Let Me Tell You a Little Story About Anxiety #blogginggroove

Let Me Tell You a Little Story About Anxiety

The pain of walking into a store alone, it was so real. To this day I can feel the depths of the dagger that twisted into my stomach with the mere thought of walking into a public location alone. I recall my mother not fully understanding how I could not just walk into the store or the bank, memory can’t bring back which it was. To my mom I am sure it seemed like a mere simple task, you get out of the car and walk into the place, but inside I was dying.

Living with Anxiety

The stigma of anxiety haunts me on a regular basis; living with anxiety is no joke. While I wasn’t diagnosed until a year or so after my first child’s birth, I still recall teen years full of anxious feelings. Had I know back then would things have been different, who knows. All I do know is that I struggle with anxiety; it’s simply part of my reality.  Anxiety harms others and can deter you from doing things you so want to experience. My proper diagnosis is Generalized Anxiety Disorder, or so that is what the doctor told me all those years ago.

Let Me Tell You a Little Story About Anxiety

Triggers for Anxiety

The majority of anxiety to current date seems to be triggered by new circumstances or experiences. A crowded restaurant may get my heart pumping and my body shaking. I just don’t do well with the initial arrival at a crowded place. Another memory was in 2011 when I attended my first blogging conference. The anxiety was so painful that I didn’t want to come out of my hotel room until Mommadjane arrived. I was simply too scared to walk downstairs to a room full of bloggers I had never met before.  I have the memory of Kelby from Type-A the person who runs this conference telling me to get my butt downstairs. Finally I ventured down, on my own and fully enjoyed myself, but it was not an easy step.

Let Me Tell You a Little Story About Anxiety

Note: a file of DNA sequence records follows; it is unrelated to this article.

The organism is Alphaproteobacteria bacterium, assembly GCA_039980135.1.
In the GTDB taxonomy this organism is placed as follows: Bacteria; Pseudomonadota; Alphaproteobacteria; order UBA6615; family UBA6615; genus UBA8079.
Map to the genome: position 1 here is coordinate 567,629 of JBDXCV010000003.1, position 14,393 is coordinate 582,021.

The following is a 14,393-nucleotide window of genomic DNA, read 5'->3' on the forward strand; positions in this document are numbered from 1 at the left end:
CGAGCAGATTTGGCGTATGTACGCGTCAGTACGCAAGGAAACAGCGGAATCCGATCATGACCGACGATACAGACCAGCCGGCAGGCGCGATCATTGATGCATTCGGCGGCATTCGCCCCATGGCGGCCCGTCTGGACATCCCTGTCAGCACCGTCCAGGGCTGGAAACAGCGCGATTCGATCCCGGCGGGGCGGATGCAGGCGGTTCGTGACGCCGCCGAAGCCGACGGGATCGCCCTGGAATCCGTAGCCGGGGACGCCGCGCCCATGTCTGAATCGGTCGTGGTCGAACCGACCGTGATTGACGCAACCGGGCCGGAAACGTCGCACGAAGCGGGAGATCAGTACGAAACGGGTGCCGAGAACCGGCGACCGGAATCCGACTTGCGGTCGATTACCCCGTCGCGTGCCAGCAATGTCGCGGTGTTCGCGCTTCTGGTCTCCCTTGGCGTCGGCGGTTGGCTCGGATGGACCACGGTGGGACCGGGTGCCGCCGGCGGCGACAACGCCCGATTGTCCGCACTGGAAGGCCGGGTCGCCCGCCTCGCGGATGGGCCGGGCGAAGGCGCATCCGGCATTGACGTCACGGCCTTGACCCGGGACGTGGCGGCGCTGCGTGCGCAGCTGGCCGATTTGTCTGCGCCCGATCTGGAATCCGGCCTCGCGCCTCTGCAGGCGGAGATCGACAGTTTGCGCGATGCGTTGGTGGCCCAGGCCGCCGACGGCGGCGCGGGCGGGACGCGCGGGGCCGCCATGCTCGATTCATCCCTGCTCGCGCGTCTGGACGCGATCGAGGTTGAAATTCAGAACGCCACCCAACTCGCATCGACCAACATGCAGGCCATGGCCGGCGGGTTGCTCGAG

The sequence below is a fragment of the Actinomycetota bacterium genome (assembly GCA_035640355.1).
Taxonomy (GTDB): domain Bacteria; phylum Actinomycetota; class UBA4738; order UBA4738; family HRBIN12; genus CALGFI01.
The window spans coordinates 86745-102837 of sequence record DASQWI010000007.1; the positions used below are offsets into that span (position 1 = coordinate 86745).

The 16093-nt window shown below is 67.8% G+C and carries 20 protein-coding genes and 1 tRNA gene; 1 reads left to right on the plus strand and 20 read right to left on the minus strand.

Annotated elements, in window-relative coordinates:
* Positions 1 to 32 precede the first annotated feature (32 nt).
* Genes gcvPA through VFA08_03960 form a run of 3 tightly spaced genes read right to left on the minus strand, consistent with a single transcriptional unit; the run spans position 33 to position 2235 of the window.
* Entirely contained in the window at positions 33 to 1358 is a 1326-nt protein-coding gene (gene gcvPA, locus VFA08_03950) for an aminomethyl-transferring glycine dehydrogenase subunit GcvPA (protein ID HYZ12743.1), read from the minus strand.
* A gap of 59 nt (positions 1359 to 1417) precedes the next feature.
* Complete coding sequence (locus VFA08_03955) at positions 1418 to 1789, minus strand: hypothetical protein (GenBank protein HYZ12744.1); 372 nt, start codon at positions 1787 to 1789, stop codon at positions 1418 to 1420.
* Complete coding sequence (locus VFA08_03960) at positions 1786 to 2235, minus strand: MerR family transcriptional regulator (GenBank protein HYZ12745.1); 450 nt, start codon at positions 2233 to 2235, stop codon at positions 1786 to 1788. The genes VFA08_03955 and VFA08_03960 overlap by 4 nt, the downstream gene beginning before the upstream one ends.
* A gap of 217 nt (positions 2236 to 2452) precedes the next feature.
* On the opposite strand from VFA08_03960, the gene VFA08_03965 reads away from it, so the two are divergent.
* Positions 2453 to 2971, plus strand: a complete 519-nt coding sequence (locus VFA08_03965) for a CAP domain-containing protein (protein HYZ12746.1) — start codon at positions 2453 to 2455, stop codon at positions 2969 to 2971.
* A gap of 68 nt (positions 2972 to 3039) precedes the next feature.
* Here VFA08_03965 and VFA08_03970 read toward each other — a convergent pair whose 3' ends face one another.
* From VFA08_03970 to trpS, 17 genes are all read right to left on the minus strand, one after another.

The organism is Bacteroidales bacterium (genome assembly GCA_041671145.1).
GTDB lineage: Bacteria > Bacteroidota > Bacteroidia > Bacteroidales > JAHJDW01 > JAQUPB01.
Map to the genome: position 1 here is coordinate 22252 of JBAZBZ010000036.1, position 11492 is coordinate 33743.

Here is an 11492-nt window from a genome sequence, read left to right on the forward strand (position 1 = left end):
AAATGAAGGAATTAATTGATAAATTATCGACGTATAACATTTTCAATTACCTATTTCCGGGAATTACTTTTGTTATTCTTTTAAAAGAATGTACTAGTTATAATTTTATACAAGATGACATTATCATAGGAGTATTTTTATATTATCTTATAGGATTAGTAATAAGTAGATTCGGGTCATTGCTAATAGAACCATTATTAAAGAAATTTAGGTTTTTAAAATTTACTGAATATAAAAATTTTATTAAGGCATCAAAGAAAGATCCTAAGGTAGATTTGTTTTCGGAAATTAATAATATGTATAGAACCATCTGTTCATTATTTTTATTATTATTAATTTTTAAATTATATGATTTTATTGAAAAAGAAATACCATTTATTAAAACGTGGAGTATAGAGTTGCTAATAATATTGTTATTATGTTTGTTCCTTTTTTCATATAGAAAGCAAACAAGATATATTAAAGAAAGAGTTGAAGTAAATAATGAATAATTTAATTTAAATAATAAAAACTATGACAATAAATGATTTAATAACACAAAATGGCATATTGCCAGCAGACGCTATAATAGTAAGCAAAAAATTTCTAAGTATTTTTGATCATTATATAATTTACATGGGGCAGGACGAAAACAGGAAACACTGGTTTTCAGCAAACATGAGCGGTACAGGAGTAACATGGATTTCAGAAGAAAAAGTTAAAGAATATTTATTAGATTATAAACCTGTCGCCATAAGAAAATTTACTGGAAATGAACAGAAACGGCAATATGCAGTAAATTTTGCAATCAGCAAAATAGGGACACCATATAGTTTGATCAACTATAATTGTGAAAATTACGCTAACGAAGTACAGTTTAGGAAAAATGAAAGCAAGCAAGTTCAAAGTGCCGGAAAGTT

Fighting Anxiety

To this day I will continue to fight those anxious moments and try to work through them. I want to be a good example to my own daughter who suffers much like I did as a teen from these anxious feelings. She too can be caught having a panic attack when we arrive at a crowded destination and much like I was as a teenager, she hasn’t learned how to rise beyond it. Anxiety can damage a person’s ability to live life fully and if you know me, that’s what I desire to do most.

Let Me Tell You a Little Story About Anxiety

Social Queen with Anxiety?

It’s funny because I can be quite the little social queen when placed in the right environment, only those closest to me have to deal with the inner demons of this monster that I was diagnosed with many moons ago. Many can’t see how such a social gal could suffer so deeply, but I do and continue to suffer from anxiety. For me, it’s about being stronger than the condition. Maybe my anxiety isn’t as deep as other people who suffer from it or maybe I am just a fighter of a person, whatever it is, I continue to research, work with and rise above my anxiety with every panic attack that hits.

I am someone who will always refuse to let anxiety consume me 100% and I hope I can teach my daughter to do the same as she grows older.